double left = leftStart;
 double top = (availableHeight - gameHeight) / 2;
 
 /* Add CellControls to represent each Game Cell. */
 for (int row = 0; row < rowCount; row++)
 {
  for (int column = 0; column < columnCount; column++)
  {
   Cell cell = Game.Level[row, column];
 
   CellControl cellControl;
   if (!controlDictionary.TryGetValue(cell, out cellControl))
   {
    cellControl = new CellControl(cell);
    controlDictionary[cell] = cellControl;
 
    DetachCellControl(cellControl);
    AttachCellControl(cellControl);
 
    gameCanvas.Children.Add(cellControl);
   }
 
   cellControl.SetValue(Canvas.LeftProperty, left);
   cellControl.SetValue(Canvas.TopProperty, top);
   cellControl.Width = cellSize;
   cellControl.Height = cellSize;
 
   left += cellSize;
  }
 
  left = leftStart;
  top += cellSize;
 }
 
 gameCanvas.Width = gameWidth;
 gameCanvas.Height = gameHeight;
}
 

Conclusion

In this article we looked at wiring up the the sokoban Game to the app’s main page. You saw how to play sound effects using the UWP MediaElement control. Finally, you explored how the game grid is populated with custom cell controls.
 
In the next part you see how the map data is retrieved from the file system. We look closer at the custom CellControl and examine how images are used to represent cell contents. You see how to reduce the memory footprint of your app by caching Bitmap objects. You see how to respond to touch events within an app and at how to write thread-safe awaitable code. Finally, you see how to implement a SplitView to provide a slide in menu for the game.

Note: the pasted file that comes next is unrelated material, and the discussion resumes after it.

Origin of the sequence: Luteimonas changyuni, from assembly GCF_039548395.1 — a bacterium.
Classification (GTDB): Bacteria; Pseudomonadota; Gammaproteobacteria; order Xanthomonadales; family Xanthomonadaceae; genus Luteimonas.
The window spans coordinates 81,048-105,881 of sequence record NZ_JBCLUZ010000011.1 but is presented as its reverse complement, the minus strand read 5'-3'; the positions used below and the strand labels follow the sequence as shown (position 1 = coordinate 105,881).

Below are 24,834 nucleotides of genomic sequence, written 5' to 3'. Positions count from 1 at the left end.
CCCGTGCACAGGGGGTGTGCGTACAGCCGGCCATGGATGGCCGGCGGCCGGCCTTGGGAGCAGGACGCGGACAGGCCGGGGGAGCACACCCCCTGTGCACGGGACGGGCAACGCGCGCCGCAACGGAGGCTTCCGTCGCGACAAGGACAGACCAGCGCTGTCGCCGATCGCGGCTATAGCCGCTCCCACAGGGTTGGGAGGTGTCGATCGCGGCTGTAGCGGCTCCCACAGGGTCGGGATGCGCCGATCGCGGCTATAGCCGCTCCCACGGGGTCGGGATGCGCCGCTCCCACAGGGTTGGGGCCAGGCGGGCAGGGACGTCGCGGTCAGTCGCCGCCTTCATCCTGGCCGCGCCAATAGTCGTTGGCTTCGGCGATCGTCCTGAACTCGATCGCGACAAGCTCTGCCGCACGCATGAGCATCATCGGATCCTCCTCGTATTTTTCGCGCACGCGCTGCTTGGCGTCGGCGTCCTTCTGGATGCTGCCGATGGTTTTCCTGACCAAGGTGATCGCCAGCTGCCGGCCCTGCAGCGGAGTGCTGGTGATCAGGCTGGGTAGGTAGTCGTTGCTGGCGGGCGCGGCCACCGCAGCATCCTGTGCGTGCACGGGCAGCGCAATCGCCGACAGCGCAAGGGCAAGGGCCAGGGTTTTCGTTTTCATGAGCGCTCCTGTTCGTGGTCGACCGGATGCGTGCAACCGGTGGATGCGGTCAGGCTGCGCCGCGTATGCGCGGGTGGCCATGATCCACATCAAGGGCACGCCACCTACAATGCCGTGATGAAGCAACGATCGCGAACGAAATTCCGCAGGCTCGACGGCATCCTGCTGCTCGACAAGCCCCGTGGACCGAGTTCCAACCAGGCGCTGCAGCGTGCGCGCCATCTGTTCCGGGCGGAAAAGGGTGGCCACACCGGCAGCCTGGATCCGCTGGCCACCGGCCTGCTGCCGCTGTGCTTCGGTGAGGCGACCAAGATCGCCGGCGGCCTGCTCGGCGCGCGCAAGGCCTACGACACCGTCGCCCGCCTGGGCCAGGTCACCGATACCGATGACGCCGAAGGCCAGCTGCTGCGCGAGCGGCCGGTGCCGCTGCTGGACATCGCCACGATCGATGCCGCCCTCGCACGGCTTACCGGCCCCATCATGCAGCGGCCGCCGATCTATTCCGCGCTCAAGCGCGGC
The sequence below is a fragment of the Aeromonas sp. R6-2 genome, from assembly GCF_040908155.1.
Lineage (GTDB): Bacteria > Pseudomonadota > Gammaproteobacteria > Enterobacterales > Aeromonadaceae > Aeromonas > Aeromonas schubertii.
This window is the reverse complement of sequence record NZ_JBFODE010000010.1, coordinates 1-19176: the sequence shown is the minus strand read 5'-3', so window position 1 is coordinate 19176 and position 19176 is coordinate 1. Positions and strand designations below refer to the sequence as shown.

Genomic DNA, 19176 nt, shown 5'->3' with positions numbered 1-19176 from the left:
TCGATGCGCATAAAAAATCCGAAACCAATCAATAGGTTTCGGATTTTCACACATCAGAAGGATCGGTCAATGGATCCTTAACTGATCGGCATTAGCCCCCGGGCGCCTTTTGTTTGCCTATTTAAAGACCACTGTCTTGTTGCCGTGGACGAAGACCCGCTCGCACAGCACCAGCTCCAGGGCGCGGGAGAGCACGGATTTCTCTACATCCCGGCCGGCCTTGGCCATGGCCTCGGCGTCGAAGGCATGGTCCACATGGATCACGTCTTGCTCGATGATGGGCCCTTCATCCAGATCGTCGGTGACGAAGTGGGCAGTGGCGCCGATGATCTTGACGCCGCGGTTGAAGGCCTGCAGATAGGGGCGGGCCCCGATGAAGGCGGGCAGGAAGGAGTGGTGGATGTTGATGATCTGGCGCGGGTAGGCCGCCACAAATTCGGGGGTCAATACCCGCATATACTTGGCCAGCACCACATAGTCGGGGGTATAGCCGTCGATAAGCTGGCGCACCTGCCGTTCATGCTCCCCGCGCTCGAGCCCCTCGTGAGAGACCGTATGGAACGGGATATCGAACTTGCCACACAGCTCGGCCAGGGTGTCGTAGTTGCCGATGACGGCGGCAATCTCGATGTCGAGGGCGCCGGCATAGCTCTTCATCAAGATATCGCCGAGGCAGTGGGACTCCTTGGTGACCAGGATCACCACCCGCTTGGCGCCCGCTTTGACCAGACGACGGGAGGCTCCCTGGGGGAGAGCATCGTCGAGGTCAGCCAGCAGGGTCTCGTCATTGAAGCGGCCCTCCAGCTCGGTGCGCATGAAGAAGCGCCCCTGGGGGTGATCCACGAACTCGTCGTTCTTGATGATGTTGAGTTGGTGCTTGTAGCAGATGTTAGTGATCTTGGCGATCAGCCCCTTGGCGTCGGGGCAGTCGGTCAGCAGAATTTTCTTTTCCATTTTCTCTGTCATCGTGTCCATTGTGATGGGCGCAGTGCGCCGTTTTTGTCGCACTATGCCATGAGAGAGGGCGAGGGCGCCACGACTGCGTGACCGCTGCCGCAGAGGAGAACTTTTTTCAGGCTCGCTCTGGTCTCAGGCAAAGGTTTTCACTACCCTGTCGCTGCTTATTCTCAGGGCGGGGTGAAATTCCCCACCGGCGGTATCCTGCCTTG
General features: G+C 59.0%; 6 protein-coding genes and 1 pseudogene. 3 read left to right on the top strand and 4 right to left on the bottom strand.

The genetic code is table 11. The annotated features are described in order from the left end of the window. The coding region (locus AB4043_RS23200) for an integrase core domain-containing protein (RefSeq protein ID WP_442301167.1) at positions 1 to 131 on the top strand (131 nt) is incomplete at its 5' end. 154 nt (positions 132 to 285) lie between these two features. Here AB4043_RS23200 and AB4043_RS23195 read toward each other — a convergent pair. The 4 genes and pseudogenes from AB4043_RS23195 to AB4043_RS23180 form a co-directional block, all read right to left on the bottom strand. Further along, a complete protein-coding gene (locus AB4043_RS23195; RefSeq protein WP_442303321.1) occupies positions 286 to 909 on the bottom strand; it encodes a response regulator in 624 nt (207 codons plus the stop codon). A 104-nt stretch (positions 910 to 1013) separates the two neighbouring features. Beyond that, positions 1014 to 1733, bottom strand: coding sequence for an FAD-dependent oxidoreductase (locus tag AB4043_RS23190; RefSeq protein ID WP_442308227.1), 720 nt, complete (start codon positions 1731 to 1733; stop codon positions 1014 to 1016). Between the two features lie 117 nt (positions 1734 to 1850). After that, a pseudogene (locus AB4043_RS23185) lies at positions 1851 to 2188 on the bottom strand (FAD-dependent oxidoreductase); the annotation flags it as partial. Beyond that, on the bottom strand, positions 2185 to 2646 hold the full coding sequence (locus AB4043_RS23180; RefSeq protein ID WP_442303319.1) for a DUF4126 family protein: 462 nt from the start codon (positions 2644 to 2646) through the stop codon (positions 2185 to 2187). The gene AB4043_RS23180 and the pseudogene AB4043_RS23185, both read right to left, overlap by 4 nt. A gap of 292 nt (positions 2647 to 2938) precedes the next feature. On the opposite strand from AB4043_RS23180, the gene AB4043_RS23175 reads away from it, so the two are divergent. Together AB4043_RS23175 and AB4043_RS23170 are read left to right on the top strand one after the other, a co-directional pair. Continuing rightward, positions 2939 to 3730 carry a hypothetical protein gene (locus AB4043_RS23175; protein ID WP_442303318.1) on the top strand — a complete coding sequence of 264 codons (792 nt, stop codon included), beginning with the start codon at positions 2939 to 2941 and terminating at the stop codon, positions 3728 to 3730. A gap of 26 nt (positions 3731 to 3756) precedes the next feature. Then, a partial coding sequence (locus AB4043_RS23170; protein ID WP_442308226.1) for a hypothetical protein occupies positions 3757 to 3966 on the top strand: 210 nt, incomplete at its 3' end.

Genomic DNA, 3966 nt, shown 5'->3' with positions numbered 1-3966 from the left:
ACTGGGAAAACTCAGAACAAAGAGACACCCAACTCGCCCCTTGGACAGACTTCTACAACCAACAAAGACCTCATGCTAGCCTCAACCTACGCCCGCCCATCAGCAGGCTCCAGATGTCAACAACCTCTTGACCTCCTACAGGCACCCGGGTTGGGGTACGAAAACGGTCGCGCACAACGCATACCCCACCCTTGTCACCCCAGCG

I hope you find this project useful. If so, then please rate it and/or leave feedback below.

History

  • October 14 2016
    • First published

License

This article, along with any associated source code and files, is licensed under The Code Project Open License (CPOL)

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About the Author

Daniel Vaughan
President Outcoder
Switzerland Switzerland
Daniel Vaughan is a eight-time Microsoft MVP and co-founder of Outcoder, a Swiss software and consulting company dedicated to creating best-of-breed user experiences and leading-edge back-end solutions, using the Microsoft stack of technologies--in particular Xamarin, WPF, and the UWP.

Daniel is the author of Windows Phone 8 Unleashed and Windows Phone 7.5 Unleashed, both published by SAMS.

Daniel is the developer behind several acclaimed mobile apps including Surfy Browser for Android and Windows Phone. Daniel is the creator of a number of popular open-source projects, most notably Codon.

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QuestionGreat article Pin
António Barroso10-Feb-17 19:40
memberAntónio Barroso10-Feb-17 19:40 
GeneralMy vote of 5 Pin
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GeneralRe: My vote of 5 Pin
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QuestionXAML Pin